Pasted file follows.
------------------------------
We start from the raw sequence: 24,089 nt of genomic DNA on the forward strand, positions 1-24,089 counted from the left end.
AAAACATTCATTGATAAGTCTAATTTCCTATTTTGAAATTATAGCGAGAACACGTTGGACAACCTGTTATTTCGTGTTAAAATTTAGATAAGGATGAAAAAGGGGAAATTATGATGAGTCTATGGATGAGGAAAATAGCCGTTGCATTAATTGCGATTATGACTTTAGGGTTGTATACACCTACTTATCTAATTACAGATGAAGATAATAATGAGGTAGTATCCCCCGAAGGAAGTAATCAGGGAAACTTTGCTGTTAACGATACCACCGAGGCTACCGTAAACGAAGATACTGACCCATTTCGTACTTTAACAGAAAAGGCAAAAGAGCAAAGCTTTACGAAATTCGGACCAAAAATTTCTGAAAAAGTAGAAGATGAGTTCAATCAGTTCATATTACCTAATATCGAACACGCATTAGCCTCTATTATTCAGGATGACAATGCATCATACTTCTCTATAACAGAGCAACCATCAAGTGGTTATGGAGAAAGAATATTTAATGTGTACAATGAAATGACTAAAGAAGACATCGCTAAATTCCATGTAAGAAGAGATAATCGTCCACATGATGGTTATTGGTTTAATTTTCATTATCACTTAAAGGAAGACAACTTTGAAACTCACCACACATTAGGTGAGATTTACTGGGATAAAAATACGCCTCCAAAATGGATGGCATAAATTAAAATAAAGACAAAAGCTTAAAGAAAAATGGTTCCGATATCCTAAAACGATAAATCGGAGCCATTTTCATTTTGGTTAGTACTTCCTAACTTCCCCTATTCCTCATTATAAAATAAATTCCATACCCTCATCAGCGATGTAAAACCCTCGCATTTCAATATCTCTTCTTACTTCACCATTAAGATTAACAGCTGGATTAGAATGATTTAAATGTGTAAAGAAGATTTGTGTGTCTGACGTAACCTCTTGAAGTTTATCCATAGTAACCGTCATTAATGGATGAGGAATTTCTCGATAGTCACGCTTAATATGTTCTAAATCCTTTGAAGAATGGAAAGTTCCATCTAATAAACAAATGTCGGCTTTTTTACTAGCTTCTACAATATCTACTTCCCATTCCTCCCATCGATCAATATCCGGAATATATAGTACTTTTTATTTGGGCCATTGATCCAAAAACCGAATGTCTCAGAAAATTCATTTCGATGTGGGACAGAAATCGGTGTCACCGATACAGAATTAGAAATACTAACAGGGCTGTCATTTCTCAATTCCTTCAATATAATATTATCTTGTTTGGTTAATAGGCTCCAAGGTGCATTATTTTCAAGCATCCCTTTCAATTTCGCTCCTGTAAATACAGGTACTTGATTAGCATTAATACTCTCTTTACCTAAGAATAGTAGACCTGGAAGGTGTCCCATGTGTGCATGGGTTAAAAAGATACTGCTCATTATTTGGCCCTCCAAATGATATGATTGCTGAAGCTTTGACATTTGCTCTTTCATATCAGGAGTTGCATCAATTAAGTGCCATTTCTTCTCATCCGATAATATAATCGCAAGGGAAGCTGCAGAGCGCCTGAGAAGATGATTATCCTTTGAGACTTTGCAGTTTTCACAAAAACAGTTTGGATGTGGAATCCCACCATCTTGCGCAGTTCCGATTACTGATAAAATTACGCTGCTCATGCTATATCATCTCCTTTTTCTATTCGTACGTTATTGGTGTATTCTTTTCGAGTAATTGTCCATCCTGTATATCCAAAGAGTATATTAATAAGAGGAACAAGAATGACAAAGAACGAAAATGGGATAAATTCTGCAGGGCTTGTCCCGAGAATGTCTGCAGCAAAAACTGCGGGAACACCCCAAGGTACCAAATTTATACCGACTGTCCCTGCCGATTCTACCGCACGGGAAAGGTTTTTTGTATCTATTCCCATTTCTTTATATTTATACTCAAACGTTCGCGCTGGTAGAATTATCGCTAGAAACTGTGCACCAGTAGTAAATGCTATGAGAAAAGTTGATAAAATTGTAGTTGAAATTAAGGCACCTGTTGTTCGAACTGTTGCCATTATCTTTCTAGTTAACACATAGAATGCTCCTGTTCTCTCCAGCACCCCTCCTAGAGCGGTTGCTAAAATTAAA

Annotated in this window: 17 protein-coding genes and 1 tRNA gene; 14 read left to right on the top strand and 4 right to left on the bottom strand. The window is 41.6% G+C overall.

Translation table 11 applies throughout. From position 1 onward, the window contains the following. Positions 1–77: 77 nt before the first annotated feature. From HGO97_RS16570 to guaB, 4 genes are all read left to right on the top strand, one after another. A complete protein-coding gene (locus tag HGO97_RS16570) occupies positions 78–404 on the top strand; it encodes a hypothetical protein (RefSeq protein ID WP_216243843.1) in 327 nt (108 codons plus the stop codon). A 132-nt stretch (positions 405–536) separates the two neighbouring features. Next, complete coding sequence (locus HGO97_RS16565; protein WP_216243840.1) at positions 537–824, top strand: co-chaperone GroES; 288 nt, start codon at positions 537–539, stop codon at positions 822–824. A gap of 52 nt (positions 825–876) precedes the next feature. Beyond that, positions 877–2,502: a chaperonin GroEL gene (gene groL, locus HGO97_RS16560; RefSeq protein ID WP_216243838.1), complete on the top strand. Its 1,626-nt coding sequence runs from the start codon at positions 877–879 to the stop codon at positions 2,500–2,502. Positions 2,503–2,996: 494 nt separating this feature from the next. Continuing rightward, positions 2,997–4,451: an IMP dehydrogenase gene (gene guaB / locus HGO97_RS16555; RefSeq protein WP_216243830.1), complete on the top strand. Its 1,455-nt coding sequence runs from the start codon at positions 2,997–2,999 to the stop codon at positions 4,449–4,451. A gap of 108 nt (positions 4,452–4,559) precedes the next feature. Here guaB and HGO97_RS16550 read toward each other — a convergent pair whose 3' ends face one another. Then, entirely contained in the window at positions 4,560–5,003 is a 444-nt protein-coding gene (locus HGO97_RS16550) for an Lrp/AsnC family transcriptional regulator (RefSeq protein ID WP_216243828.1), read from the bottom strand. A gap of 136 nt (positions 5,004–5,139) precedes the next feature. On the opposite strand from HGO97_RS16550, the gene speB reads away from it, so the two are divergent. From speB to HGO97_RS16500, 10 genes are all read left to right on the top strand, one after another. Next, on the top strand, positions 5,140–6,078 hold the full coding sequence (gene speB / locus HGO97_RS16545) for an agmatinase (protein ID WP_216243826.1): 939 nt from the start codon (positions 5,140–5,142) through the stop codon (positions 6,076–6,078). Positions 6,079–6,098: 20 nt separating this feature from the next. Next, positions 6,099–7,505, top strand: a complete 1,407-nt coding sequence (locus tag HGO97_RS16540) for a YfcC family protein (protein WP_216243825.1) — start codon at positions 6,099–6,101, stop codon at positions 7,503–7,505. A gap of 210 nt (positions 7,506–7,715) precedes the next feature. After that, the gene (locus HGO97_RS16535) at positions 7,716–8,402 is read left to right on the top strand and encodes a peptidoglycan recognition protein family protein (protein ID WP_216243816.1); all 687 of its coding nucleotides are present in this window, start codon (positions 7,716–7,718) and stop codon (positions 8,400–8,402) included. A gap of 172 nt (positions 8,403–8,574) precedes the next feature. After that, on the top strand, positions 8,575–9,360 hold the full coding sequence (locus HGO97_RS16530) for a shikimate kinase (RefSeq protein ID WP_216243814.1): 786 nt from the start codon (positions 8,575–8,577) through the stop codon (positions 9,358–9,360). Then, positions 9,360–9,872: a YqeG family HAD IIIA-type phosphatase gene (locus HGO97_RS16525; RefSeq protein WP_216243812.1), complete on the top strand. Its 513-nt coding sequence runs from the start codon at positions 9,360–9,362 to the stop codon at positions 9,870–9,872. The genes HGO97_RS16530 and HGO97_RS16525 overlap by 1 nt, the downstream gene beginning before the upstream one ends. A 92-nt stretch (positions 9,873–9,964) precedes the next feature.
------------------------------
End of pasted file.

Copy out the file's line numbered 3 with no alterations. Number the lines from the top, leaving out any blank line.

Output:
Annotated in this window: 17 protein-coding genes and 1 tRNA gene; 14 read left to right on the top strand and 4 right to left on the bottom strand. The window is 41.6% G+C overall.